Fitting a large ponytail palm in a bonsai pot?


(Corey Feuge) #1

My friend bought me a 3ft tall ponytail palm for Christmas, and I want to put it in a much smaller pot than it is in right now as a bonsai. I know that you shouldn’t remove more than 1/3 of the roots at a time. What I need to know is how often can I take off that 1/3 of the root ball? Mind you this is a potbound plant, so I’m hoping if I do this right it will eventually fit in the 4 inch high bonsai pot.
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(Frank Corrigan) #2

Have you checked with the Palm Professionals Nursery in Sugarland TX. As a Lilly plant i am not sure if the usual Bonsai practices are applicable.


(Corey Feuge) #3

Pony tail palms are not actually palms but succulents, so I don’t know that they would be ablt to help.


(Frank Corrigan) #4

I thought i indicated in my response that i was aware that they were considered a member of the Lilley family. The firm i mentioned has them for sale on their website, so i assumed they would be able to provide more detailed information. Page 6 of product listing.
Sorry if it was of no help. Perhaps someone else from the Bonsai community can assist you.


(Corey Feuge) #5

Could you elaborate on the family of plants you’re refferring to? I may be able to find some information that way, thanks.


(Charlie Mosse) #6

It is called Beaucarnea recurvata and is no longer considered being in the Lily family which is neither here nor there. A round bottomed pot is good as it produces a root mass that will break a container unless it can push itself up out of the pot. Best to re-pot regularly for best health considering the pot you want to use. Cool plant.


#7

I have a ponytail palm inside a bonsai pot right now, but only because I was growing it in a pot as a gift from a family member too, but one day a big plastic tub blew over and snapped off all the green leaves and i was left with just a trunk pretty much. So I decided to root prune it and pot it up and sure enough in a week or two, three new buds popped out. One died off, the other is not as vigorous, but the main one is growing quite nicely and today it seems to be doing fine. I re-potted it with a very water retentive soil and watered it ever day to prevent dehydration. So I guess it is possible. Good luck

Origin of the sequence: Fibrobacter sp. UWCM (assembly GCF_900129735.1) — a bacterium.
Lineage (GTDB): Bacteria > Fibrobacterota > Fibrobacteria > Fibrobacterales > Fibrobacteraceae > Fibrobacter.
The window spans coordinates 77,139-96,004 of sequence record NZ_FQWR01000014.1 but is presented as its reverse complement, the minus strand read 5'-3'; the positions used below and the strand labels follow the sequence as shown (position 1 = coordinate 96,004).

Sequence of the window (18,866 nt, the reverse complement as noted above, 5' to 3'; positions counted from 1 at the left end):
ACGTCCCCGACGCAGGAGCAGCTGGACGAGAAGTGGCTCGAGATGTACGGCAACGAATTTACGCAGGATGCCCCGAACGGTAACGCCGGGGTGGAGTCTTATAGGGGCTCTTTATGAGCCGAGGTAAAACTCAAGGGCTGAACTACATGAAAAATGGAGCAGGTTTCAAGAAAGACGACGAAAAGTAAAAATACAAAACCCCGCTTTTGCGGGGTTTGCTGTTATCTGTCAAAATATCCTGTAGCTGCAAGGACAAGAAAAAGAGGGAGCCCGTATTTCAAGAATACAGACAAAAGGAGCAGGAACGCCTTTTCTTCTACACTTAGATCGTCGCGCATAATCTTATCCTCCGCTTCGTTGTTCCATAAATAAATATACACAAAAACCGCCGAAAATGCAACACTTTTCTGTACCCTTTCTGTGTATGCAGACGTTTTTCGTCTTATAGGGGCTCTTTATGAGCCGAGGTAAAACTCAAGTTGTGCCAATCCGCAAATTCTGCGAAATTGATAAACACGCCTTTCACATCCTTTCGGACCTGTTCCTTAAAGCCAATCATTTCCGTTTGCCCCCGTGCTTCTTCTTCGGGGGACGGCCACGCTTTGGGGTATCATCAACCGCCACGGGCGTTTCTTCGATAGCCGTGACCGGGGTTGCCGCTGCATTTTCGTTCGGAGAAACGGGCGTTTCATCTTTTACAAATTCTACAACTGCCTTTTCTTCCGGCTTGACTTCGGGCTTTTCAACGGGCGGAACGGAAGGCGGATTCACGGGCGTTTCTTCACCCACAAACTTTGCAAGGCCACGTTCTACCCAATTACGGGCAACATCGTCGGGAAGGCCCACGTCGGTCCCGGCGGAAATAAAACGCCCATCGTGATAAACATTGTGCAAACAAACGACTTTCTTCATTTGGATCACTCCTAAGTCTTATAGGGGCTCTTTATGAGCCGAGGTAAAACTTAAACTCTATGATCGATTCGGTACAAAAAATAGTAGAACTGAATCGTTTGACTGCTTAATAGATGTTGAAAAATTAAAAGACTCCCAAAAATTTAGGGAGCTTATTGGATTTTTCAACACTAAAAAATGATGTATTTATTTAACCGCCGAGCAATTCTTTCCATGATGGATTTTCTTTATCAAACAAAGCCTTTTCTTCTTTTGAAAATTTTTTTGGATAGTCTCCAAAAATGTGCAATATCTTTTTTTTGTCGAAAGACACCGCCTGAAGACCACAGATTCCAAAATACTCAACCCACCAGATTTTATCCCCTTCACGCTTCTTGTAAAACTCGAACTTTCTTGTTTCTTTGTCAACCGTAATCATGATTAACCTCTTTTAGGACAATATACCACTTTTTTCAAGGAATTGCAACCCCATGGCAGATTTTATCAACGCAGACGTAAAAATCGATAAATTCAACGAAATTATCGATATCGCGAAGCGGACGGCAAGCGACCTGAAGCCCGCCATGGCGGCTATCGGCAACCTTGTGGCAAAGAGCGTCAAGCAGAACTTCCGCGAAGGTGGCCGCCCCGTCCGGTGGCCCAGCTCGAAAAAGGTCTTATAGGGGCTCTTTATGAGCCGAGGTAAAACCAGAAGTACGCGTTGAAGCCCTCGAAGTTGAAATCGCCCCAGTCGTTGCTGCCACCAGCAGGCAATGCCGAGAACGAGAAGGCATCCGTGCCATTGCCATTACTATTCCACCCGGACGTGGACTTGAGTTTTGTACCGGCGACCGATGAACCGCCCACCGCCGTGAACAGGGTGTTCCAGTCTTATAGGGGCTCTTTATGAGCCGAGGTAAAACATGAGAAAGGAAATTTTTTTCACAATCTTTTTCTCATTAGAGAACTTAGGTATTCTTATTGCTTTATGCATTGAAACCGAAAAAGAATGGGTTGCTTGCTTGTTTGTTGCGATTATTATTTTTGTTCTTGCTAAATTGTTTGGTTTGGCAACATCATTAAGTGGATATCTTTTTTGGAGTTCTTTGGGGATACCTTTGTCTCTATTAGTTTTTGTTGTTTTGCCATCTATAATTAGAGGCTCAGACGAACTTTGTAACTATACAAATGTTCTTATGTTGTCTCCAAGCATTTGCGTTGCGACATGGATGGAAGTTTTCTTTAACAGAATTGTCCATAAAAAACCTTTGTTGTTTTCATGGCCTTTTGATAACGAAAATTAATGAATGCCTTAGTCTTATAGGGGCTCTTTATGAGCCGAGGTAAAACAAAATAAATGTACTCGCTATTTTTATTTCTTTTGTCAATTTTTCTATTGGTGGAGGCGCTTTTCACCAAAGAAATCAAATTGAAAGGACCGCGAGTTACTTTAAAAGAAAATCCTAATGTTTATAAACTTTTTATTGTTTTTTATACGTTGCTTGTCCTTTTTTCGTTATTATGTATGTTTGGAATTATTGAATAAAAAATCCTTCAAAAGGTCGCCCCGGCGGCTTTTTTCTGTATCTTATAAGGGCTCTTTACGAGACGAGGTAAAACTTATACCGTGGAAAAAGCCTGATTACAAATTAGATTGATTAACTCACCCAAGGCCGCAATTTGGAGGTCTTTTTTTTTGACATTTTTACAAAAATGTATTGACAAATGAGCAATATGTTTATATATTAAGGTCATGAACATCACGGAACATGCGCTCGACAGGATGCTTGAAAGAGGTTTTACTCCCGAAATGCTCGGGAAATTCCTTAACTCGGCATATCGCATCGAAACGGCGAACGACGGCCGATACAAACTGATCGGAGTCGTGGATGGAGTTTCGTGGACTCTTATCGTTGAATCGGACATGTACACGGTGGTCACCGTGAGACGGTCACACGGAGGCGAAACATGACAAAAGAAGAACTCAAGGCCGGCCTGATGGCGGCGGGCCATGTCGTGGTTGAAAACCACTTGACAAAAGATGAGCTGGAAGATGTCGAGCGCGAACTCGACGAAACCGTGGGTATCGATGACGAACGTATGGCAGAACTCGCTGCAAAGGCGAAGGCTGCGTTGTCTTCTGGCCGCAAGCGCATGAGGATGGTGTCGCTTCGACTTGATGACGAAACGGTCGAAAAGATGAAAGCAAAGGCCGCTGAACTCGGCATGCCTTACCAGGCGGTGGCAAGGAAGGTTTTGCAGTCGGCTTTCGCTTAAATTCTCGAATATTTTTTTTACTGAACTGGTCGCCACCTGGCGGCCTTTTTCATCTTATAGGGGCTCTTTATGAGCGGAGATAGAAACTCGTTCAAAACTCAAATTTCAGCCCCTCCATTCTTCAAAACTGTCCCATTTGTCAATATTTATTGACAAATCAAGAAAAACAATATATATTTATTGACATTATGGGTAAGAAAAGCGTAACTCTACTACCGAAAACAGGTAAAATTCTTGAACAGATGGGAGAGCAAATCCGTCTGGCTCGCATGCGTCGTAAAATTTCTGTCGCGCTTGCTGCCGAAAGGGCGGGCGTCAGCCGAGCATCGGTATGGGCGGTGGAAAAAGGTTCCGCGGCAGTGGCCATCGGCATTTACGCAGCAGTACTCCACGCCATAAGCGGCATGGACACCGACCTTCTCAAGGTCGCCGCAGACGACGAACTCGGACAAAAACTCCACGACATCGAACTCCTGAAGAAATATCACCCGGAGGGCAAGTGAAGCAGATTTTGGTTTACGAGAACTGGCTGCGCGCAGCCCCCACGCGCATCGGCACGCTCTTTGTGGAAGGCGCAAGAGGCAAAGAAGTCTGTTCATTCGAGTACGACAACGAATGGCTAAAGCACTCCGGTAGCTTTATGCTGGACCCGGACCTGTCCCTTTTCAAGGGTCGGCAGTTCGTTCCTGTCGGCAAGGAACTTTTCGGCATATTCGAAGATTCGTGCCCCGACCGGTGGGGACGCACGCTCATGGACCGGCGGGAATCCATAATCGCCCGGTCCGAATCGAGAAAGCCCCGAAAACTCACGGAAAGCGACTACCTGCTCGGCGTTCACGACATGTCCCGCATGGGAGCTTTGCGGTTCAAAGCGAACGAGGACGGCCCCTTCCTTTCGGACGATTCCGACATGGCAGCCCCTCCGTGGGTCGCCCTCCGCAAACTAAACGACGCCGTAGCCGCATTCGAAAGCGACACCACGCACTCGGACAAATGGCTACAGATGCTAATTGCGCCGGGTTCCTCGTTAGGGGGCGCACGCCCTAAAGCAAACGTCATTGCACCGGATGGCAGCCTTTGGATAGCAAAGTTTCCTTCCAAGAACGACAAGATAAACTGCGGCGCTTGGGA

(Corey Feuge) #8

Thanks. I think I’ll just wait a week and a half between prunings. The price tag was $100 so I think I need to be careful. Unless of course there was more information, but until then I’ll just watch the thread.


(Charlie Mosse) #9

They are an easy transplant. They can be torn out of the ground with very little root and sit there unpotted for weeks and survive to grow as if nothing happened. Cuttings are easy to root. Use well drained soil with some organic.


(Corey Feuge) #10

So basically they’re like any other succulent? Just wanted to be sure, thanks man.


#11

A week and a half seems too short between root pruning for any type of plant. You may want to wait at least a few months or even a full year between major root reductions. Would be interested in hearing other people’s thoughts too though


(Corey Feuge) #12

I pruned it 2 days ago. It’s showing no signs of stress so far. My experience with most succulents is that they will grow in the side of a cliff, fall off the cliff, then grow in the gravel at the bottom.